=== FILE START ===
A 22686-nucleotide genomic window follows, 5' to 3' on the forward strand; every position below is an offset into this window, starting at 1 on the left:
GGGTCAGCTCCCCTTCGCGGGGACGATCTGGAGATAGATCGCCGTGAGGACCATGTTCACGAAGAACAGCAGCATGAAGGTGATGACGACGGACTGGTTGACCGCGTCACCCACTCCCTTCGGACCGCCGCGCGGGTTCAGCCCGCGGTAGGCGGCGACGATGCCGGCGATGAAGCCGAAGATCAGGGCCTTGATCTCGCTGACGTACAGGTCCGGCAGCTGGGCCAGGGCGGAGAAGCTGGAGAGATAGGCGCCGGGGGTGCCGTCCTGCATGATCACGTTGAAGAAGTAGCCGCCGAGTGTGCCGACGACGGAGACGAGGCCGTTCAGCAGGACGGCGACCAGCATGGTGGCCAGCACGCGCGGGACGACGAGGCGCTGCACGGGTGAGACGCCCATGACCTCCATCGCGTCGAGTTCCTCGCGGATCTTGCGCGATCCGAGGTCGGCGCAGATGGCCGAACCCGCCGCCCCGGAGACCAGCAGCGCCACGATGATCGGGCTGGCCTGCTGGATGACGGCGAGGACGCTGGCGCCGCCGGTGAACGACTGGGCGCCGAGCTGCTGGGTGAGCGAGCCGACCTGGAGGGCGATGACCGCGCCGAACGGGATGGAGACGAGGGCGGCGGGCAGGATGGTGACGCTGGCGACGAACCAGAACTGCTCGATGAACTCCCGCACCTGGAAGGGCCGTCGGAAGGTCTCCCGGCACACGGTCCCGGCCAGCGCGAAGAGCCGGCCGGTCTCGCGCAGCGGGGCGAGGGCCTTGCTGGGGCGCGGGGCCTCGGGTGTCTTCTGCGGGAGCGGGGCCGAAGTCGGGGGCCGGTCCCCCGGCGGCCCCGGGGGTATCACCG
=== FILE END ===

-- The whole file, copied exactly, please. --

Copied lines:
A 22686-nucleotide genomic window follows, 5' to 3' on the forward strand; every position below is an offset into this window, starting at 1 on the left:
GGGTCAGCTCCCCTTCGCGGGGACGATCTGGAGATAGATCGCCGTGAGGACCATGTTCACGAAGAACAGCAGCATGAAGGTGATGACGACGGACTGGTTGACCGCGTCACCCACTCCCTTCGGACCGCCGCGCGGGTTCAGCCCGCGGTAGGCGGCGACGATGCCGGCGATGAAGCCGAAGATCAGGGCCTTGATCTCGCTGACGTACAGGTCCGGCAGCTGGGCCAGGGCGGAGAAGCTGGAGAGATAGGCGCCGGGGGTGCCGTCCTGCATGATCACGTTGAAGAAGTAGCCGCCGAGTGTGCCGACGACGGAGACGAGGCCGTTCAGCAGGACGGCGACCAGCATGGTGGCCAGCACGCGCGGGACGACGAGGCGCTGCACGGGTGAGACGCCCATGACCTCCATCGCGTCGAGTTCCTCGCGGATCTTGCGCGATCCGAGGTCGGCGCAGATGGCCGAACCCGCCGCCCCGGAGACCAGCAGCGCCACGATGATCGGGCTGGCCTGCTGGATGACGGCGAGGACGCTGGCGCCGCCGGTGAACGACTGGGCGCCGAGCTGCTGGGTGAGCGAGCCGACCTGGAGGGCGATGACCGCGCCGAACGGGATGGAGACGAGGGCGGCGGGCAGGATGGTGACGCTGGCGACGAACCAGAACTGCTCGATGAACTCCCGCACCTGGAAGGGCCGTCGGAAGGTCTCCCGGCACACGGTCCCGGCCAGCGCGAAGAGCCGGCCGGTCTCGCGCAGCGGGGCGAGGGCCTTGCTGGGGCGCGGGGCCTCGGGTGTCTTCTGCGGGAGCGGGGCCGAAGTCGGGGGCCGGTCCCCCGGCGGCCCCGGGGGTATCACCG